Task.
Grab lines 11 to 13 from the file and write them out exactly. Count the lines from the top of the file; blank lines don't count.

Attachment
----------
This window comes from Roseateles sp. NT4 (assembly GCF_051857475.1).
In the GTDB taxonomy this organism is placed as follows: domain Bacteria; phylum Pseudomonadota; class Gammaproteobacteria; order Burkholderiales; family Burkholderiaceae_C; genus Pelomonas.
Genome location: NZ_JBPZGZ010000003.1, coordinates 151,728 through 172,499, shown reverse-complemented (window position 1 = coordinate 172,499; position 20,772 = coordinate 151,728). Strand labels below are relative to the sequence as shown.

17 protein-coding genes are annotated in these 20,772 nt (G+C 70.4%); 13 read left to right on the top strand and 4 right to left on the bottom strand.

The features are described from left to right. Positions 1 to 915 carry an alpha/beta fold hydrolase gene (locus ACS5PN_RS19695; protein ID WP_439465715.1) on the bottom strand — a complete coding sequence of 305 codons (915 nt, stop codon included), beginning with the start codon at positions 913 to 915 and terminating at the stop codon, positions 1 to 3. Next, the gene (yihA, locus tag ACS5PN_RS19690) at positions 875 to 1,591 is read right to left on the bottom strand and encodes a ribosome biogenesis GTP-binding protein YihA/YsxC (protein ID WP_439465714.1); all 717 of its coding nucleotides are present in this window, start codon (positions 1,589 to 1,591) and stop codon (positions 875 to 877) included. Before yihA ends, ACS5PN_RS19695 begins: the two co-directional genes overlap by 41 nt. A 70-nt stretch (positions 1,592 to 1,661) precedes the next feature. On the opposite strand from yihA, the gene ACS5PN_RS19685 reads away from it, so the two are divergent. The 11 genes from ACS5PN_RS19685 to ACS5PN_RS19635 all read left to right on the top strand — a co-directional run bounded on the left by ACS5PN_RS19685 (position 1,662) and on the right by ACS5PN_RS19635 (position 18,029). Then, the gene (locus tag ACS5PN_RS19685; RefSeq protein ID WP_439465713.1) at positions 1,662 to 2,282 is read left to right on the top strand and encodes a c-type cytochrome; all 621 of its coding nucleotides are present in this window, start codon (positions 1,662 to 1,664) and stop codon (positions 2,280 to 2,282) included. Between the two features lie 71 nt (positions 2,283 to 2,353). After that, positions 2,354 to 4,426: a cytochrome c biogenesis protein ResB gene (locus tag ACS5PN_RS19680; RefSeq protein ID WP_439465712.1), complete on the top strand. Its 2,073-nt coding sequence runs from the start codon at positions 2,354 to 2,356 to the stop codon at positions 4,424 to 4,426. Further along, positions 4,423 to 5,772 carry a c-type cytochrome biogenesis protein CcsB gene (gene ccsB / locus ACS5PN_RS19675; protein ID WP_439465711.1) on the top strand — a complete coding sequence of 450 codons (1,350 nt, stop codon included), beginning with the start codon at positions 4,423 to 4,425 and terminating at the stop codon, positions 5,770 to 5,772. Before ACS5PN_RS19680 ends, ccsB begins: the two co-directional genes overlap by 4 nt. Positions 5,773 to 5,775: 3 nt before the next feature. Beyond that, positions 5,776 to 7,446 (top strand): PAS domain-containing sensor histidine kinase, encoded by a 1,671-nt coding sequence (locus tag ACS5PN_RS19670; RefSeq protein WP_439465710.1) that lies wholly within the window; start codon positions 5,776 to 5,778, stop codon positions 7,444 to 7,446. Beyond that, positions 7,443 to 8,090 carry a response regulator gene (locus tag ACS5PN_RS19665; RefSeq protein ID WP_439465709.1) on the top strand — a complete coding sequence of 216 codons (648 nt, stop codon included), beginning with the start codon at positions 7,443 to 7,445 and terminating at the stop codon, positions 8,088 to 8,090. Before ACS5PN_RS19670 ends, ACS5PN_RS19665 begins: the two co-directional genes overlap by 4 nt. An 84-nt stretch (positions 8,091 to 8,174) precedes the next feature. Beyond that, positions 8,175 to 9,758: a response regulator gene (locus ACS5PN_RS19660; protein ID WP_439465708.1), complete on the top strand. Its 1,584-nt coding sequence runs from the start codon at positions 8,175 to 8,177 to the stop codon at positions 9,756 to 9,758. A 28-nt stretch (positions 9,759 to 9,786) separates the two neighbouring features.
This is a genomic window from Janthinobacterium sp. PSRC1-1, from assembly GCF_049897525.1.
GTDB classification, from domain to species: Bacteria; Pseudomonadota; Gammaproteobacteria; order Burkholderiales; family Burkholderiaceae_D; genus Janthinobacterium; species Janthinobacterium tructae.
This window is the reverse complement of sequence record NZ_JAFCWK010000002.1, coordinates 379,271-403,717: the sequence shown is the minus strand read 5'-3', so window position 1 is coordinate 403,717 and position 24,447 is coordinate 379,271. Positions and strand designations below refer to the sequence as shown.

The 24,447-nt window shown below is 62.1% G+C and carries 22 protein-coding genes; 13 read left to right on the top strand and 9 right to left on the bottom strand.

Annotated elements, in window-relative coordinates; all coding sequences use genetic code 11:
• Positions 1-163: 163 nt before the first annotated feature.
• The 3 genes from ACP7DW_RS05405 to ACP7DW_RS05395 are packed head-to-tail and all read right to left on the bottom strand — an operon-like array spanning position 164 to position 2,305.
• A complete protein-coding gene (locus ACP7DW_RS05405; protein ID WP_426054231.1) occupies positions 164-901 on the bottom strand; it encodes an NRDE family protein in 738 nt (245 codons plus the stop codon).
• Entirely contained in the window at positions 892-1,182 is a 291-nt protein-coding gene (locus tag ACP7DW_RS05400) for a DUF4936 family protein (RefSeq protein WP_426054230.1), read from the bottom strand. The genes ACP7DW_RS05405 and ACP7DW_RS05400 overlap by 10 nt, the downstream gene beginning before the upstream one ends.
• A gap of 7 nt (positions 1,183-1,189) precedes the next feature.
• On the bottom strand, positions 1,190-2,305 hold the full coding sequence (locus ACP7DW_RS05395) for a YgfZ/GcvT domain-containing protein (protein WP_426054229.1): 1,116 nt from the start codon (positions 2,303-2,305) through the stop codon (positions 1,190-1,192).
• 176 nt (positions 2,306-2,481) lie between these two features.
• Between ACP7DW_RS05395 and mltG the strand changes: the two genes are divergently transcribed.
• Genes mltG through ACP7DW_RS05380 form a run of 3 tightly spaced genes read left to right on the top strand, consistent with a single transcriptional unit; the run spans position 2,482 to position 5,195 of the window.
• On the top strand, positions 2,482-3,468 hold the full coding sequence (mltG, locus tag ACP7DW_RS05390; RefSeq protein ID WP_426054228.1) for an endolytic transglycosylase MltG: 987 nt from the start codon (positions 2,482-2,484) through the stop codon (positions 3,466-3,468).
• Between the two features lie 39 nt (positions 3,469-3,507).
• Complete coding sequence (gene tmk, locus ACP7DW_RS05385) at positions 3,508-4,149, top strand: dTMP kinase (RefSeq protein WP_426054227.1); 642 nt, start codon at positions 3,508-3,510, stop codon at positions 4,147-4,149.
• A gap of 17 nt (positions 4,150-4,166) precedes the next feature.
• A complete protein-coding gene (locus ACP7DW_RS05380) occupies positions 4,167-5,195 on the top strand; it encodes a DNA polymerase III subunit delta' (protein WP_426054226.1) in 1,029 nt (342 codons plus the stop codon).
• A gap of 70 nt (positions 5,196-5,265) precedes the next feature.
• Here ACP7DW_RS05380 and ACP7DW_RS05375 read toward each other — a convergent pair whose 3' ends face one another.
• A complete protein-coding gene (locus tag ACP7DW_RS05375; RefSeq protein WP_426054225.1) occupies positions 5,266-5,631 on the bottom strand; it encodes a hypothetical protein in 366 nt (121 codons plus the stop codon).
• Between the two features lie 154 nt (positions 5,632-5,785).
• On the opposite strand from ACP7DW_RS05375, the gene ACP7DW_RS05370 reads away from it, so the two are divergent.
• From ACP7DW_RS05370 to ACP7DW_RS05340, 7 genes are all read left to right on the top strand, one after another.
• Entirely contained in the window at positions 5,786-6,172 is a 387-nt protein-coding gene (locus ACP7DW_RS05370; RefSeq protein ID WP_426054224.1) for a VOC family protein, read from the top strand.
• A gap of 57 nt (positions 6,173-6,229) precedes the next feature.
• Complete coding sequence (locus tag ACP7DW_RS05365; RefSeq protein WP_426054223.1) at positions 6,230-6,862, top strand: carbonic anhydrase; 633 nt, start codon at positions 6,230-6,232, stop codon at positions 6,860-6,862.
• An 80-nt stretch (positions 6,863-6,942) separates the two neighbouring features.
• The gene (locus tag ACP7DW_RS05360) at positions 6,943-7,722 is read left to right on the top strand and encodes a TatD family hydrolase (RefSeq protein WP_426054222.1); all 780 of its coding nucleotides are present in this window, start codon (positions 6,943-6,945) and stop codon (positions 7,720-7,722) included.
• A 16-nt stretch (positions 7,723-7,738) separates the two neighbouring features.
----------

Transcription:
• Positions 1-163: 163 nt before the first annotated feature.
• The 3 genes from ACP7DW_RS05405 to ACP7DW_RS05395 are packed head-to-tail and all read right to left on the bottom strand — an operon-like array spanning position 164 to position 2,305.
• A complete protein-coding gene (locus ACP7DW_RS05405; protein ID WP_426054231.1) occupies positions 164-901 on the bottom strand; it encodes an NRDE family protein in 738 nt (245 codons plus the stop codon).